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Communication Is the Key And why digital technologies are only a means to an end

Read more Last updated: May 2019
In collection Tech
Reading duration: 5 minutes

It doesn't matter if it's your spouse, parent, child or best friend; communication is vital in every relationship. But in relationships where one party has suffered hearing loss, communications can pose a particular challenge. What role do digital technologies play and will they ever replace personal, face-to-face interactions?

What is communication?

By definition, communication is the transfer of information from one place to another. In relationships, communication allows to you explain to someone else what you are experiencing and what your needs are. The act of communicating not only helps to meet your needs, but it also helps you to connect with the other person. In business, communication skills are highly valued in leaders. In the case of many relationship breakdowns, lack of good communication is often cited as the reason. Communication stops the inevitable issues which arise in any relationship from simmering under the surface for too long and becoming toxic.

Words are important but good non-verbal communication should not be underestimated. We are constantly delivering non-verbal cues such as gestures, movements and expressions in our social and business life to deliver a specific message to other people. Handshakes, eye contact and touching all help to impart how we are feeling. There is even evidence to suggest that non-verbal communication is even more effective than verbal communication in certain situations. The continued popularity of sign language among deaf people or those hard of hearing demonstrates the importance of visual cues in the practice of communication. Not neglecting sign language, of course, where deaf and or hard of hearing people are communicating in a non-verbal way.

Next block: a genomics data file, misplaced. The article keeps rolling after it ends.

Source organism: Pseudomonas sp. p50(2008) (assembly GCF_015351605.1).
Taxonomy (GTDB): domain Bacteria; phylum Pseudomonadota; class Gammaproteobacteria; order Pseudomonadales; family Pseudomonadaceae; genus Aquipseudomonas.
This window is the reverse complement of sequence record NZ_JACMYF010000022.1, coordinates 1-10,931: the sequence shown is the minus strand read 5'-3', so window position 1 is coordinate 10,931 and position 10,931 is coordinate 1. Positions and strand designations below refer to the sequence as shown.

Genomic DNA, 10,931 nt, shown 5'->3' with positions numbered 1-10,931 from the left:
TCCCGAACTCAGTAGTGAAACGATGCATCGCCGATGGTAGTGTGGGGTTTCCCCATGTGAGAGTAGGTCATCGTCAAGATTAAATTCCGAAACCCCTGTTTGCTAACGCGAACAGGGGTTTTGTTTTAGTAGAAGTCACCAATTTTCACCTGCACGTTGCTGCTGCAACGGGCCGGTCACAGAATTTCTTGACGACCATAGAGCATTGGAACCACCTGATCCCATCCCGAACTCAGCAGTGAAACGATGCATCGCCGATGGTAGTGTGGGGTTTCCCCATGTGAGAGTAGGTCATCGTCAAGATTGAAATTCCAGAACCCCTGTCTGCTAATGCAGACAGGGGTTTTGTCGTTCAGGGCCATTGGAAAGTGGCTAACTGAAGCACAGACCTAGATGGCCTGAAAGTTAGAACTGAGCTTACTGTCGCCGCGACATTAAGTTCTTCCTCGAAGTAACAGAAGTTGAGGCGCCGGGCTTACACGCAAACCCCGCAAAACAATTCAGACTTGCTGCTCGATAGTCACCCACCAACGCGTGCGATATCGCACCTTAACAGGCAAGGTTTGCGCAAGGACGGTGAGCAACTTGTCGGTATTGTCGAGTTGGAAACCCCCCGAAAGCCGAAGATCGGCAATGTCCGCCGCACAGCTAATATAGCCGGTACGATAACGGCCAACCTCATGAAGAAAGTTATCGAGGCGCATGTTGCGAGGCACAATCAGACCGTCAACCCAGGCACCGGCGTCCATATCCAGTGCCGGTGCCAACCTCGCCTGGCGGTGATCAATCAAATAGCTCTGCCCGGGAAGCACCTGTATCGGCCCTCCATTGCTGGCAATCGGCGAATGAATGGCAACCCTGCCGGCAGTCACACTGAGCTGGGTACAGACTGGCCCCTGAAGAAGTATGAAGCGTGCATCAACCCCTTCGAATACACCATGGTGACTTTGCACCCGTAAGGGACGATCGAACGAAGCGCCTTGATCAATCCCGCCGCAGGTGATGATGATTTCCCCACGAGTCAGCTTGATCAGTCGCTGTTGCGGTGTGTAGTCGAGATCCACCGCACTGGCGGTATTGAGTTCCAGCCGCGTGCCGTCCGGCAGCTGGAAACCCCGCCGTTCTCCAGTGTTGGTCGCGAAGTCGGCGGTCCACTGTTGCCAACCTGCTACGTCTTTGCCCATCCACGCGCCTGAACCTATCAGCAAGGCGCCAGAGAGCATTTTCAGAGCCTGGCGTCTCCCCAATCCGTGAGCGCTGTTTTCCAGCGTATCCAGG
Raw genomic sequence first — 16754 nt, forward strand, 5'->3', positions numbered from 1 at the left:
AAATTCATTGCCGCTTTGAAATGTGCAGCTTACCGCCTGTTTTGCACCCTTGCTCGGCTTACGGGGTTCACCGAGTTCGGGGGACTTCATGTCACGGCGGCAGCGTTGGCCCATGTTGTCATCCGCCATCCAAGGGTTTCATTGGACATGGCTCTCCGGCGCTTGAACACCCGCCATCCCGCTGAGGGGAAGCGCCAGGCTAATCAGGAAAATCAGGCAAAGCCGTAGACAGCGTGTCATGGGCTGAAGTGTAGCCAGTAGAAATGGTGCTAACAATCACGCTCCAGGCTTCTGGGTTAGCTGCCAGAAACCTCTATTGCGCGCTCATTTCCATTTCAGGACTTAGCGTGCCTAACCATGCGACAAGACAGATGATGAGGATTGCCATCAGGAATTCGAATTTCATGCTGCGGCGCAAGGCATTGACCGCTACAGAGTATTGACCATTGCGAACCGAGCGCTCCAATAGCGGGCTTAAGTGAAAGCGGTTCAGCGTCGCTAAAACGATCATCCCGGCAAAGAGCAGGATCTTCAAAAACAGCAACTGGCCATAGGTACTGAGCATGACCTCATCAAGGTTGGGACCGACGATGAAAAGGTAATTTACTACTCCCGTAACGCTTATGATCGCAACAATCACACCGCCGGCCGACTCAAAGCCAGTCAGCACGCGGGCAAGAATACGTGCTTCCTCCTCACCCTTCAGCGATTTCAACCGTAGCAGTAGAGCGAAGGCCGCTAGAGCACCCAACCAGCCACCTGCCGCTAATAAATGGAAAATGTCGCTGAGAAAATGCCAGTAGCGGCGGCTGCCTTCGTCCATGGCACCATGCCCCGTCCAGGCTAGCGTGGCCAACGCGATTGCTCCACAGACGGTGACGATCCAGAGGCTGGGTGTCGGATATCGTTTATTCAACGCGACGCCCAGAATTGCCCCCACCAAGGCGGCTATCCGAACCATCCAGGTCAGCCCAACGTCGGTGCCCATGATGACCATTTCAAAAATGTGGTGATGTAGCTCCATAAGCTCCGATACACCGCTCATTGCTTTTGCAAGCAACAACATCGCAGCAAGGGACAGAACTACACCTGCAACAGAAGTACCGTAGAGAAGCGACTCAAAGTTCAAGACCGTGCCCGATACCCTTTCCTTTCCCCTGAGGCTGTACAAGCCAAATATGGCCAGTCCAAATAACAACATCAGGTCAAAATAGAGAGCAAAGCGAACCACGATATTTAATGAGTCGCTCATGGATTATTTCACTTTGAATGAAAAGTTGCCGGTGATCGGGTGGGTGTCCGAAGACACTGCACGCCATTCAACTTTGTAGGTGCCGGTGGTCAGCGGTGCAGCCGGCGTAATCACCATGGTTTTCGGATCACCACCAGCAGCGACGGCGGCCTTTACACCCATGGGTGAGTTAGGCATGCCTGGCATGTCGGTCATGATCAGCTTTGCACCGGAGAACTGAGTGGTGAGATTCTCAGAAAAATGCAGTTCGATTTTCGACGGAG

Communications in hearing loss relationships

While good communication is tough to achieve in any relationship, research suggests it is even more challenging when one person has hearing difficulties. The US National Hearing Health Poll in 2011 reported that, of around 1500 people who reported having hearing difficulties, 44% agreed or strongly agreed with the statement: “Hearing difficulties can negatively impact my relationships with family and friends”. In Scarinci et al’s 2008 study on the effect of hearing impairment in older people on the spouse, subjects reported frustration in communication and communication strategies including increased time and effort, less spontaneous conversation and frustration at having to repeat. In Preminger et al’s 2015 study into the effect on adult children if one parent had hearing loss, they described detrimental negative effects and disagreeable coping strategies (for example yelling and having to make extra effort). While frustrations were not as great as those reported by spouses, many adult children experienced a feeling of loss at the reduced communication and relationship with their parent.


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Digital communications: the solution we have all been searching for?